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Did Russian "fake news" help elect Donald Trump?

A picture taken in Moscow on June 30, 2011, shows the screen of a computer displaying a webpage of pro-Putin coalition called All-Russia People's Front internet site, with a sign reading: “Dear Bonaparte Napoleon I, your request to join All-Russia People's Front has been accepted.” It is so simple to join online the new political front created by Vladimir Putin that a whole street of a Russian city and even late emperor Napoleon I can do it, a AFP Moscow-based journalists found. A registration form contains 11 points, including name, gender, social status, education, home address, email and telephone numbers.\nAFP PHOTO / NATALIA KOLESNIKOVA (Photo credit should read NATALIA KOLESNIKOVA/AFP/Getty Images)

According to The Washington Post, it did:

Two teams of independent researchers found that the Russians exploited American-made technology platforms to attack U.S. democracy at a particularly vulnerable moment, as an insurgent candidate harnessed a wide range of grievances to claim the White House. The sophistication of the Russian tactics may complicate efforts by Facebook and Google to crack down on “fake news,” as they have vowed to do after widespread complaints about the problem.

There is no way to know whether the Russian campaign proved decisive in electing Trump, but researchers portray it as part of a broadly effective strategy of sowing distrust in U.S. democracy and its leaders. The tactics included penetrating the computers of election officials in several statesand releasing troves of hacked emails that embarrassed Clinton in the final months of her campaign.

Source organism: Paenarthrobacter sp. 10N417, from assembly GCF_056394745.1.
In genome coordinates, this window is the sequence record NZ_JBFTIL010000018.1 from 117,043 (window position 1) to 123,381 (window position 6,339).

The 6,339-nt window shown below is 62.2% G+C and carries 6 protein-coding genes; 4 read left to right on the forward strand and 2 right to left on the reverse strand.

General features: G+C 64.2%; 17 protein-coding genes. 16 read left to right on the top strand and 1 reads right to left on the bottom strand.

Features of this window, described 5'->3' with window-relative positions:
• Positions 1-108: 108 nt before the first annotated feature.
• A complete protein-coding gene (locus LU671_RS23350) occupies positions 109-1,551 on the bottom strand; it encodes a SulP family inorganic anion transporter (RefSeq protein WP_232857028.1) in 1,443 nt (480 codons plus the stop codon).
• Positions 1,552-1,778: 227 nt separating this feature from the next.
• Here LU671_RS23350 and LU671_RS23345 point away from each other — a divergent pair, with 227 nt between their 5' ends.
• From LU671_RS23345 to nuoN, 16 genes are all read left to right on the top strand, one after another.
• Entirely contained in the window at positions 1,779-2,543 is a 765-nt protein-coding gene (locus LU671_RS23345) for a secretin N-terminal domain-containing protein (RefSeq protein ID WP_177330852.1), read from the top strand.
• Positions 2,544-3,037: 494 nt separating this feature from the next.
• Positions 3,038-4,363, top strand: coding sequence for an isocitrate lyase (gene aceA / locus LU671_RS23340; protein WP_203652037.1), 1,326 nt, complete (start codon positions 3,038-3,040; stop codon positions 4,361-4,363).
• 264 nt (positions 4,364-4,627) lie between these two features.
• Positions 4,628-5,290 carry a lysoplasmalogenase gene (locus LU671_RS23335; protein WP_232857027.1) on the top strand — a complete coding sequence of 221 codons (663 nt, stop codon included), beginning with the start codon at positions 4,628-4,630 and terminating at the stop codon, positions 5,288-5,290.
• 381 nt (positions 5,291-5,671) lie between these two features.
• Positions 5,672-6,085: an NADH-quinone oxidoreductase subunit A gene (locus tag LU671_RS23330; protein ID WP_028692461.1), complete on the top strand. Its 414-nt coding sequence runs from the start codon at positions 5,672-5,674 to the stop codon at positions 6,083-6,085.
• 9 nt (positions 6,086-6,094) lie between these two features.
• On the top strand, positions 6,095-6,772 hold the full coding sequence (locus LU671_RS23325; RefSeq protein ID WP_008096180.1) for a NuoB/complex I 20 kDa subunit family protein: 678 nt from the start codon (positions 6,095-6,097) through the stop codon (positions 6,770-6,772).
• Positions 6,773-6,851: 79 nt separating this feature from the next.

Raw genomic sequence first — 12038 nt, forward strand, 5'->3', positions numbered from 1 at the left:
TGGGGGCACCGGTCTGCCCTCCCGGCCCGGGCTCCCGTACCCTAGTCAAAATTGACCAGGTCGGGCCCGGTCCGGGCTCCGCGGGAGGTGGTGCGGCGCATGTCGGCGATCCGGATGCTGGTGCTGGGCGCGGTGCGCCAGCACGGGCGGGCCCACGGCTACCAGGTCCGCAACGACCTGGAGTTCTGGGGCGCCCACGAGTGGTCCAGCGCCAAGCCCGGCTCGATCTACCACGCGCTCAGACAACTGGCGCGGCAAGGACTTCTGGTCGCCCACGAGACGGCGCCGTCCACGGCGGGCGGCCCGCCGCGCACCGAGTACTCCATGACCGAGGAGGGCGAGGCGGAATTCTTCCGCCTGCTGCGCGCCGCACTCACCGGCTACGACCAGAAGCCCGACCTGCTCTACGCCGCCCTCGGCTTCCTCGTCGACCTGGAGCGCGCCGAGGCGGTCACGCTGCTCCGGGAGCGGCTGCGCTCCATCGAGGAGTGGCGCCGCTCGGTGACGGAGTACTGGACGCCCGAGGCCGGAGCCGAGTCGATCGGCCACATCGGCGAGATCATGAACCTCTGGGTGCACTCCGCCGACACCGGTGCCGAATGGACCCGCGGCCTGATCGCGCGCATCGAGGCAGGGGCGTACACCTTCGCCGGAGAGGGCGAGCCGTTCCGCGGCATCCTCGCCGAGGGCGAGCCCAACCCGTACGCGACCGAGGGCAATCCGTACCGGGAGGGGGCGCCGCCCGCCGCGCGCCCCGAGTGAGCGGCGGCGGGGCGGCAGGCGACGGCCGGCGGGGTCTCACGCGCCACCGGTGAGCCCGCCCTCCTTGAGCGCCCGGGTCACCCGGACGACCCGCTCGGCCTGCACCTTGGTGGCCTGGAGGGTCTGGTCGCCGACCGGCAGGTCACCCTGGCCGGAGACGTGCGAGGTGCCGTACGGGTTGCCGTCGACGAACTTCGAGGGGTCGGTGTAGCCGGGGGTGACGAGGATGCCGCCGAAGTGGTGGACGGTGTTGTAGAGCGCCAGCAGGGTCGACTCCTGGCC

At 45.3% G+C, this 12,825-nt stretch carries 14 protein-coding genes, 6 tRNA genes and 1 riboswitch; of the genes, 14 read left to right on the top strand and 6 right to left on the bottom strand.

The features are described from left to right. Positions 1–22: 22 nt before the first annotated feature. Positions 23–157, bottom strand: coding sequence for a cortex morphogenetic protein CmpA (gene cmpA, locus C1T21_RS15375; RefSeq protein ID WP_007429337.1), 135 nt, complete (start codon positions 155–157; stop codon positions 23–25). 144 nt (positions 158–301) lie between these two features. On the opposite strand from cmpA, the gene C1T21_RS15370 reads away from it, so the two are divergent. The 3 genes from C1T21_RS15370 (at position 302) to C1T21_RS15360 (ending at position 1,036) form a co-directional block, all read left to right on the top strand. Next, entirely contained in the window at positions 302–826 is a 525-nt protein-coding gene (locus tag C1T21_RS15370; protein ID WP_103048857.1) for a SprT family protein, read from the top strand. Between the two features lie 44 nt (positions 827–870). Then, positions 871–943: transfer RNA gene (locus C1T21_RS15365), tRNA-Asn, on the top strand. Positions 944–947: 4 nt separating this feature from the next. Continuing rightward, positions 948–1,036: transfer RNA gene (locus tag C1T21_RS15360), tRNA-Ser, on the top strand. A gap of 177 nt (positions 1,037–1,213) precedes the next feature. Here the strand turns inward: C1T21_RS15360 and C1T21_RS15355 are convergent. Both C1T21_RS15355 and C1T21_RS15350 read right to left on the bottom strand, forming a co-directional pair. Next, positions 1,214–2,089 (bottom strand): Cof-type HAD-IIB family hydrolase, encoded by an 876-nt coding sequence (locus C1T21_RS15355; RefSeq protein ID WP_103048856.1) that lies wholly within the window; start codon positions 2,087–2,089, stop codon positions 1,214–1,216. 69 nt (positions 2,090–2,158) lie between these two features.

The Foreign Policy Research Institute, who took part in the research, has been tracking Russian propaganda for the last three years. Another group of researchers has a list of over 200 websites that they say regularly pushed out Russian propaganda material during last year's election, reaching 15 million Americans through social media and other online dissemination.

The propaganda strategy capitalized on, according the Washington Post, "the online world’s fascination with 'buzzy' content that is surprising and emotionally potent, and tracks with popular conspiracy theories about how secret forces dictate world events." It also noted that one particularly subversive strategy was to use websites that look like legitimate news sources and plant the misleading or erroneous stories in the middle of those sites, thereby lending the inaccurate piece credibility.

At least one of the researchers equated the propaganda as equivalent to a massive media ad buy for the Trump campaign on the order of what a Super PAC might do for a candidate.

Despite the overt support for Donald Trump, one expert sees the propaganda effort as not necessarily in the tank for one candidate over the other. From WaPo:


A former U.S. ambassador to Russia, Michael A. McFaul, said he was struck by the overt support that RT and Sputnik expressed for Trump during the campaign, even using the #CrookedHillary hashtag pushed by the candidate.

McFaul said Russian propaganda typically is aimed at weakening opponents and critics. Trump’s victory, though reportedly celebrated by Putin and his allies in Moscow, may have been an unexpected benefit of an operation that already had fueled division in the United States. “They don’t try to win the argument,” said McFaul, now director of the Freeman Spogli Institute for International Studies at Stanford University. “It’s to make everything seem relative. It’s kind of an appeal to cynicism.”

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